Do we need one, or don't we? With every indication that Australia faces continuing heightened risk of terrorist attack, debate continues sporadically about the merits of establishing a cyber security tsar to oversee critical information infrastructure security.
In the wake of September 11, 2001, the National Office for the Information Economy (NOIE) considered plans to appoint a dedicated cyber security chief to protect the national infrastructure from cyber terrorism. The idea being floated was to charge this security chief with overseeing critical infrastructure initiatives and to promote joint initiatives between the private and public sectors.
Reaction from much of the private sector was reportedly far from positive. An adviser to the Attorney-General's Department, National Information Infrastructure senior adviser Michael Rothery, told Computerworld in April last year that fewer than 100 companies safeguarding Australia's critical infrastructure preferred to liaise directly with the Attorney-General's Department.
"They did not want to import a model from overseas, they wanted a framework with an Australian flavour. We are too small to have a full-time cyber tsar unlike the US which has to deal with IT security issues on a much larger scale with broader geographic reach," he said then.
So NOIE rejected the plan, instead announcing it move ahead with plans to implement a national reporting scheme to monitor security breaches within Australia's top 100 companies and strengthen the role of AusCERT (Australian Computer Emergency Response Team).
But the issue is not quite ready to go away. Symantec chief executive officer John Thompson pointed out last November how limited is the value of having a cyber security tsar in only one country (the US, where Richard Clark is now cyber security tsar) since "cyber threats do not emerge in one country".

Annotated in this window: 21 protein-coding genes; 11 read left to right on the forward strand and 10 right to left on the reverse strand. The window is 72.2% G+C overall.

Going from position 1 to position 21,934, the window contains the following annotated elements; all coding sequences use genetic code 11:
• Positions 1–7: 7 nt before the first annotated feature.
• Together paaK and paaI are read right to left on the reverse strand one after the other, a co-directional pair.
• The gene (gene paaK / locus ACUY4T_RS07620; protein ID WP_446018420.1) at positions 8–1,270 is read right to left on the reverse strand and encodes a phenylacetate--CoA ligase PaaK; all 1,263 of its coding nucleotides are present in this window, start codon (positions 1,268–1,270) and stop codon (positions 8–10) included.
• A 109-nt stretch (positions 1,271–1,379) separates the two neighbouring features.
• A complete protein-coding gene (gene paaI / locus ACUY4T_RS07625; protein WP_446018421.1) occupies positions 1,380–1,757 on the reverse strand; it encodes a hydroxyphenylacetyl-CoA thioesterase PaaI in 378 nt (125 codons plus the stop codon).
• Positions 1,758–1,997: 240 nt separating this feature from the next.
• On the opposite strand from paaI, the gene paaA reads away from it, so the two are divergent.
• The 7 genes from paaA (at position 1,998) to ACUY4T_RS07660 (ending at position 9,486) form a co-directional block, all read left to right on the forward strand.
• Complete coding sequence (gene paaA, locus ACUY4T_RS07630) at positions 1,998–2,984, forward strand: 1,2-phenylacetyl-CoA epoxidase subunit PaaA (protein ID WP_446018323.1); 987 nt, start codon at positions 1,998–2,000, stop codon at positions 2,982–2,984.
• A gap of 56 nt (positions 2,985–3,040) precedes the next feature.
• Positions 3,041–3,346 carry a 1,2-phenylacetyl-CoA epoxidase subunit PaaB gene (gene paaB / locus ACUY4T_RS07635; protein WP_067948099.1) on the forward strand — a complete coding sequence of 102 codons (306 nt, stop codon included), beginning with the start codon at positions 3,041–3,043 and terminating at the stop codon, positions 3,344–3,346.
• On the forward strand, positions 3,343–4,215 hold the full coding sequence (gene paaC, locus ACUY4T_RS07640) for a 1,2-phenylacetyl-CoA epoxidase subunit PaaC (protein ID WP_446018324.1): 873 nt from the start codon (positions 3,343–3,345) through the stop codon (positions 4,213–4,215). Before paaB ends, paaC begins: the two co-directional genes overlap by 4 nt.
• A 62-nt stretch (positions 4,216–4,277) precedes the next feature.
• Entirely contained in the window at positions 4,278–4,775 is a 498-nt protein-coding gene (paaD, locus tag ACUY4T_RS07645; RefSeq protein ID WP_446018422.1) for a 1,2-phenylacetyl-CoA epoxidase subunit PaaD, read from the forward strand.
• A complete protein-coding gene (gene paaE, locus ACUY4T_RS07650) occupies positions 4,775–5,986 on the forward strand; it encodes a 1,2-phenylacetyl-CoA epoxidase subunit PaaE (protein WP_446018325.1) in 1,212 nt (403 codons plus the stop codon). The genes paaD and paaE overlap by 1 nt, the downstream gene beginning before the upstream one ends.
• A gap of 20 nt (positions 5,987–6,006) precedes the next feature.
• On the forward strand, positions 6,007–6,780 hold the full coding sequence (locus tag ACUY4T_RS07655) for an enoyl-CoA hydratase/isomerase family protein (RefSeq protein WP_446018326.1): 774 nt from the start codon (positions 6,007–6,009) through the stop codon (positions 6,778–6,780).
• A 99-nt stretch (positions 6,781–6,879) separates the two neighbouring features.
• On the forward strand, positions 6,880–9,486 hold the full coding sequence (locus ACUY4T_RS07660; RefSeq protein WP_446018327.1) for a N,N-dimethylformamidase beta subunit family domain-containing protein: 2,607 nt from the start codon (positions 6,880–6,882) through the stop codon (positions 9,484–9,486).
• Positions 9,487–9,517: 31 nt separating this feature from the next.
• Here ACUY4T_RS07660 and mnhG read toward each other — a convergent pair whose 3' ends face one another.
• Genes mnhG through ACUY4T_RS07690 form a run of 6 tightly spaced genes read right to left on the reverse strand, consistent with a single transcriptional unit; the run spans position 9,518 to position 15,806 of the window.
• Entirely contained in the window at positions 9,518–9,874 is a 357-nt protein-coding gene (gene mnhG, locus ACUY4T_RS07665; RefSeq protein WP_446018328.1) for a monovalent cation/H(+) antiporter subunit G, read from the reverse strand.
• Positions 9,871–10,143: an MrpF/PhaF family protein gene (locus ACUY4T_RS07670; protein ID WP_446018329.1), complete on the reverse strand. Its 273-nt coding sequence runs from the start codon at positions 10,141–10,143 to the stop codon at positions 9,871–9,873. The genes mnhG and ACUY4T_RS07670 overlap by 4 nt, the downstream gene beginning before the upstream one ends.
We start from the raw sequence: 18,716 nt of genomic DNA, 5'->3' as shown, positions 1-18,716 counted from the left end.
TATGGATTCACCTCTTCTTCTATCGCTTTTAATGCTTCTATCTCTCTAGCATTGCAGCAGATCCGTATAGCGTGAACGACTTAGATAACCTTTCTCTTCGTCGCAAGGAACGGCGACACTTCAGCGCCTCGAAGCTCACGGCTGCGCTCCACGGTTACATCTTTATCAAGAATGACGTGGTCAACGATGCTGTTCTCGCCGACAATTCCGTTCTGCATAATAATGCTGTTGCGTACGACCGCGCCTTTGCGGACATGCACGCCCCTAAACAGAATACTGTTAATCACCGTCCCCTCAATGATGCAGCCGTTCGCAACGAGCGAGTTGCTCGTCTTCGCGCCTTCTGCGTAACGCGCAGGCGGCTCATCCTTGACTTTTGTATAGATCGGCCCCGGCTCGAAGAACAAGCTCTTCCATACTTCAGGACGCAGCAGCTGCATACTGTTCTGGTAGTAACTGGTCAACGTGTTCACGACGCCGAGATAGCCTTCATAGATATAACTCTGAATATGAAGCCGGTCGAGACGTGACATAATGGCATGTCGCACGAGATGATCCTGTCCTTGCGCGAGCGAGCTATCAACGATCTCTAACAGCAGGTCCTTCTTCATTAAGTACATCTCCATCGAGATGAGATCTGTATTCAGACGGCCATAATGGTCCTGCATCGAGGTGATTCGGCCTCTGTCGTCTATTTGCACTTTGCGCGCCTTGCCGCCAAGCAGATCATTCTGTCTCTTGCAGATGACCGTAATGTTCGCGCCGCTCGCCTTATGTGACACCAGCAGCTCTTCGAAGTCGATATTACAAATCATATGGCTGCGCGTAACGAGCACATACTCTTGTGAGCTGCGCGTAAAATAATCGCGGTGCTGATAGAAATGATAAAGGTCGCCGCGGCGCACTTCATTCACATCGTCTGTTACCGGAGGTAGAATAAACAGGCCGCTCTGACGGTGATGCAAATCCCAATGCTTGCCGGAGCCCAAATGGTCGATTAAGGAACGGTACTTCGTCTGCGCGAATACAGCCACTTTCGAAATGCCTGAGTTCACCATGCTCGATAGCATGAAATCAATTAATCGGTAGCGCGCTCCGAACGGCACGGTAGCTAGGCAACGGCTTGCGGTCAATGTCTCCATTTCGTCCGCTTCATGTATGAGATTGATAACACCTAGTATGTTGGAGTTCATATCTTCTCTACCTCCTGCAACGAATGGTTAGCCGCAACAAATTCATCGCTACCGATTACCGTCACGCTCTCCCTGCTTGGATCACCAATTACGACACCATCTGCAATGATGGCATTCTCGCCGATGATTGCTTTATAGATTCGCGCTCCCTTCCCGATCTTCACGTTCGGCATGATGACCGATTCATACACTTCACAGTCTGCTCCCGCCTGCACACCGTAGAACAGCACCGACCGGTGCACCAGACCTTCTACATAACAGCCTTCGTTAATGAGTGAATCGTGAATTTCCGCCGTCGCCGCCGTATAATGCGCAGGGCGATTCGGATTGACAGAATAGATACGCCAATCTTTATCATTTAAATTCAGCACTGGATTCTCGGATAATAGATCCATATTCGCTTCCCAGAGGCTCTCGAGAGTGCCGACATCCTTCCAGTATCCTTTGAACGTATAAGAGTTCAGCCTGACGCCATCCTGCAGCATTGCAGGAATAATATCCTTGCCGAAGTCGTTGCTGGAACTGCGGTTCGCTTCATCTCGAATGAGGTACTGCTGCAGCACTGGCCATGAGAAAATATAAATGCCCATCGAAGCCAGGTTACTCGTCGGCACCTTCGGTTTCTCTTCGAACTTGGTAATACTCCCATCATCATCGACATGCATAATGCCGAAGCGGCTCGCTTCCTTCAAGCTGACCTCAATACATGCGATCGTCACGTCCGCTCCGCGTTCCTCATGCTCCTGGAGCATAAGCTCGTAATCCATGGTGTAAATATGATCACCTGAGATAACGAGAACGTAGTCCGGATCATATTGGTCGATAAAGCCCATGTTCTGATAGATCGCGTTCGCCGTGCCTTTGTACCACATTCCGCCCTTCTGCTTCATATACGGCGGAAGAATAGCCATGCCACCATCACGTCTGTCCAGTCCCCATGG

"We need many cyber tsars. They need to be able to communicate effectively with someone (of a similar position) in other countries," Thompson said, arguing appointing someone with primary responsibility for homeland cyber security issues was as important as creating awareness of IT security threats among businesses and consumers.
Symantec's Art Wong chipped in around the same time, insisting that although Australia was taking information security threats seriously, it would benefit from getting a dedicated cyber tsar.
Rothery has said that while the American model of a "one-stop shop" for cyber security works well for them, the Australian taxpayer will be spared the cost of yet another security directorate. "The US outreach strategy for cyber security includes the creation of single points of contact or cyber tsars. We know that and that's actually part of the US strategy. We don't necessarily agree with that," Rothery said.
Rothery may well be right. Meanwhile, it is incumbent upon NOIE and federal ministers with responsibilities in this area to retain an open mind, be prepared to shift direction in an instant should the current model prove less than effective, and to work with other governments around the world to protect the global information infrastructure in an uncertain age.
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